The Challenges of Being a University Student With a Serious Illness
It takes a lot for words to ring through me, but when filling out some university paperwork due to missing nearly half a semester on medical leave, I came across the university guideline under serious health conditions which reads: “When you take up an offer to study full-time, you need to be aware of the commitment this requires.” The policy is being revisited with a lot more clarity in the near future, but it has certainly made me reflect on my time as a seriously ill student.
On the one hand, I can appreciate this statement, as sick or not, it acknowledges we’re students and considers us equal to our peers. There are times and places when there is nothing I could want more. The problem is, I’m not a “normal” student, not even close. I go to lectures with heart monitors hanging off of me. I lie on the floor in the majority of my classes with my head on my wheelchair footplate, just to put my body into a position where it can withstand the hour of pain without disrupting the other 50 20-year-olds in there. I still insist on going, just to prove to everyone else that I’m well enough to be there. I’m not trying to prove it to myself, of course, I know full well I’m not. But being there with my peers means more to me than any seizure or fainting spell.
It’s a fittingly complex system trying to attend classes with a complex illness. Most students bring their laptop, a bottle of water and maybe a pen in their bag, whereas if someone looked in mine they’d find an ECG machine, a blood pressure cuff, a thermometer, a seizure monitor and instructions, 30x daily meds in case I’m not home for any of four daily medication times, multiple packets of pain relief and antiemetics to counter-balance them, a bottle of brutally strong pain relief that can be taken along with the first ones, spare fentanyl patches, liquid calorie feeds in case my body can’t tolerate solid food that day, heat packs, splints, sports drinks for electrolyte top-ups, and finally, my laptop.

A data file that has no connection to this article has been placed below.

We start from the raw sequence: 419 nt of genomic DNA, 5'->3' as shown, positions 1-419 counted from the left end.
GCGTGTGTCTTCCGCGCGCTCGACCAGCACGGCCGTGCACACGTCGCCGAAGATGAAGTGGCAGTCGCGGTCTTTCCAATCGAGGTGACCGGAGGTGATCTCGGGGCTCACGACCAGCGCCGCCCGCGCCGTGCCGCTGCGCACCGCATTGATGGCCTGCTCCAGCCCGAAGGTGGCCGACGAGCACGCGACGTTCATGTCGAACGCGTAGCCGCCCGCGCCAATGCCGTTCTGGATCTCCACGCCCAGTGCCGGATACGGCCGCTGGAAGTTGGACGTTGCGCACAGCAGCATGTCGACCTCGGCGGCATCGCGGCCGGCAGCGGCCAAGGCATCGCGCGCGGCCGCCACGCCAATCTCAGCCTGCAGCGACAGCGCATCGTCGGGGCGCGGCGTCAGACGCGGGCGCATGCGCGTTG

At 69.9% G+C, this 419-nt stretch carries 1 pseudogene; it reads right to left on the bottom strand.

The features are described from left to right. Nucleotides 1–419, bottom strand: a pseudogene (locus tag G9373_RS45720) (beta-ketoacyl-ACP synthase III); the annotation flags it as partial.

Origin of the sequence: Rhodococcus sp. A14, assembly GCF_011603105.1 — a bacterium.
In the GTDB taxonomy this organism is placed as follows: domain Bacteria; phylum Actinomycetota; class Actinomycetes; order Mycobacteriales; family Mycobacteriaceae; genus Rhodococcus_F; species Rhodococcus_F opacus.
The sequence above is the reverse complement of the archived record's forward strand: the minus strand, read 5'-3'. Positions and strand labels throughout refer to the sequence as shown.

I’m very lucky with my academic department. Actually, scratch that, I’m unfathomably lucky with my academic department. My whole teaching team are so normalized to my health that when I dislocate joints up to around 100x a day, it’s not the slightest problem when I sit there putting them back in. I bring a blanket to my classes and I lie underneath it on the floor for the duration of being taught about something I genuinely wish I could focus on, but have no hope of doing so.
I have lecturers who warn me before I get there that they have a cough because they know how dangerous it is when I get sick. Lecturers who do whatever they can to support me, and who go so out of their way to match the effort I’m making to be there when it is beyond their job description. I’m so incredibly grateful for them, and know without them being the kind and generous people they are, I wouldn’t be able to be at university.
There are things that can never be prevented during a class, though. When you have three strong opiates running through your veins just to try and function, have 15 to 20 joints dislocating, and are trying to ignore the continuous clawing of pain at your internal organs, concentrating on complex philosophical theories just isn’t going to happen. That’s when having a note taker becomes invaluable. Attending lectures as a sick person can involve an overwhelming feeling of being underwater – nodding and smiling and hoping when you go over it at 3:30 in the morning because you’re up with painsomnia anyway, it’ll finally start to make sense.
There is of course more to university life than the degree. Trying to keep up with my healthy, abled friends frankly isn’t feasible. I have to make so many sacrifices my healthy peers will never have to even think about. But if I could do it all over again, I would still choose to go every time. Sometimes the highlight of my social life is my friends clambering into my bed in the morning to let me know about the drama that happened when they went out the night before, and that’s OK.
If you’re a university student with a chronic illness, there will probably be periods when you’ll be overwhelmed by the amount of work you have to do while clinging on for dear life – but you are a fighter, and I know you will get through it. And most importantly: chances are, you’re not alone, not even close. Whether you’ve found them or not, take comfort in the fact that there are other sick uni students, maybe at your university, who know exactly what you’re going through.